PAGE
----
Cindy C: 03:08 It was for this magazine called New York Woman, which was edited by Betsy Carter. And when I moved to New York out of college and had this cheesy, like it was like an advertising job at one of the first online things. Cause I'm a hundred years old. So it was like, you had to explain what that was going to mean online shopping. Okay. So I was writing for that. And then I read New York magazine all the time. And there was this back page essay that was like a comic essay that I loved. And I just wrote this piece one night, New York Is, and it was all these things about New York. It's in my first book, between Boyfriend's book. And that essay, I just, it was kind of like all my observations as an outsider in New York, like New York is when a woman raises across the room to ask whose dress you're wearing. She is not asking from whom it was borrowed, but for the name of the designer, because I was such a girl from Oklahoma living in New York.
04:05 So it was just a bunch of those. And it got published and a TV writer, producers saw it encouraged me to think about writing television, but from that one piece, which was kind of like the flare I shot up, I always think of it. I mean, I wasn't thinking of it as that at the time, it was my sense of humor. It was kind of like meeting me without meeting me. And so that started this path of writing essays every so often for magazines and also thinking about television writing, but it wasn't like I immediately got in, I came here and took classes and worked on shitty shows for a long time. And but it did definitely contribute to my career. And then as I continued to write pieces about dating that contributed to me eventually getting on Sex in the City when Sex and the City happened and becoming my book. So it was all sort of part of a plan. I didn't really have planned out.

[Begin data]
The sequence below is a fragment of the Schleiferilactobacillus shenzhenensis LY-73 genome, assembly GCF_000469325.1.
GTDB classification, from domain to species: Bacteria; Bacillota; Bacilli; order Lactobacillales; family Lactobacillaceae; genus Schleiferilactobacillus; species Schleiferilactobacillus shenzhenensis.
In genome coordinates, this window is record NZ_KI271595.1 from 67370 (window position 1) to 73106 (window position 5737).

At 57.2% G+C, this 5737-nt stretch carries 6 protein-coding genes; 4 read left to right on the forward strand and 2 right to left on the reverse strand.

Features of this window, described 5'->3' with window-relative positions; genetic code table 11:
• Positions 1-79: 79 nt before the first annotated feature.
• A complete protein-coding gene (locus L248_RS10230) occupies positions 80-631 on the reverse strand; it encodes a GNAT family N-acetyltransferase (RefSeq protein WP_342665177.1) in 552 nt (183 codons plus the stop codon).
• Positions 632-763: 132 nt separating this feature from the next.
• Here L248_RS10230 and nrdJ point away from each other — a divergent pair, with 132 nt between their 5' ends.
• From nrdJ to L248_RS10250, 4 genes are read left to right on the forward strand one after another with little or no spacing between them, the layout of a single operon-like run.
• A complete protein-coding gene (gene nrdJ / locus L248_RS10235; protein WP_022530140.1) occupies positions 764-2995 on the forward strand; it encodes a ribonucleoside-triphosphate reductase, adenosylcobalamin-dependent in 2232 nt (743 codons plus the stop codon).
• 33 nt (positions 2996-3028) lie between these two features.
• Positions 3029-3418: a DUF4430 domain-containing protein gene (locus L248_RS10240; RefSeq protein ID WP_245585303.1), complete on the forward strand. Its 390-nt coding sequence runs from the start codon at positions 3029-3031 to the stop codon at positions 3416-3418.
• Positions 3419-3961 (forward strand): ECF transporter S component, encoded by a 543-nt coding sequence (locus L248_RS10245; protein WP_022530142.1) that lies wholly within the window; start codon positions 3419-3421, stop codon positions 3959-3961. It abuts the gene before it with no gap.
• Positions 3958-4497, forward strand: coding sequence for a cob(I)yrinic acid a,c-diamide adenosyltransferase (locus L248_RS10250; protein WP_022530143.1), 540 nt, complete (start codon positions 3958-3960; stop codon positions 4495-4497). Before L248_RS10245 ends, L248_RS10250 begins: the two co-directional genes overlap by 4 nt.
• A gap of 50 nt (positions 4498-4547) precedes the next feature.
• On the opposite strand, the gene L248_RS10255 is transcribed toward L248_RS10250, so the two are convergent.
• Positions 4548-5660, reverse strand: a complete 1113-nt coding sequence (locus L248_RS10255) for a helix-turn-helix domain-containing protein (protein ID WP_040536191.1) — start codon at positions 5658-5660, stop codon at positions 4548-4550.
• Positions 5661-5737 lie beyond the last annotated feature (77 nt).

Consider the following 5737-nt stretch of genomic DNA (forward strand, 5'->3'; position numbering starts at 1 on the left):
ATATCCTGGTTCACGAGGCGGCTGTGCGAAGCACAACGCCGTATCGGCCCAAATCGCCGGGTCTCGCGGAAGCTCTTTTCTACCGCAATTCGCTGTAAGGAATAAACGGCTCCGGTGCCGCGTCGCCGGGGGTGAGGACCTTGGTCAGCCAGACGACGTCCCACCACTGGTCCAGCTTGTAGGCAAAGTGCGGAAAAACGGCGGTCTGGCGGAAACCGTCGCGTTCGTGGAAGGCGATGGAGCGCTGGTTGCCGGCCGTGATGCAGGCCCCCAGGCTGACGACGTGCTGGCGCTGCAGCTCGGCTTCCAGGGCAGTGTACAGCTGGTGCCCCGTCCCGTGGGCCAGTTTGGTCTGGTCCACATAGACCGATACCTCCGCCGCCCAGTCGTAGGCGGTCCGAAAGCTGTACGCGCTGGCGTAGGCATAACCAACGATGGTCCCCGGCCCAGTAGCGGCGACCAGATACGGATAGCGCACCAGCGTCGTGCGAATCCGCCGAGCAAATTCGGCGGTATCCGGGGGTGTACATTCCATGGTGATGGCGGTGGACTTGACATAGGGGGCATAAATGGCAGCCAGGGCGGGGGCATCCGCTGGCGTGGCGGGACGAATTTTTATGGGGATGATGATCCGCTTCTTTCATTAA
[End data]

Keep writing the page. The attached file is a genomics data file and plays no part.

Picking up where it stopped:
Anna David: 04:55 So basically, when you were submitting specs, did you also submit those dating essays or you just kind of had a name as a dating writer?
Cindy C: 05:03 Well, I barely had a name like I was doing like one a year, I think, you know, for different magazines. And but, and when I first started writing television, I was writing with a partner. And so I couldn't use those dating essays. Cause when you're writing with a partner, you have to, you know, be a team. So those were my individual essays. So it wasn't until we kind of broke up as partners. And I was looking to make my name on my own, that Sex in the City was just starting and I had these essays I'd been doing all along. So it was sort of like having the, having the goods when I needed them.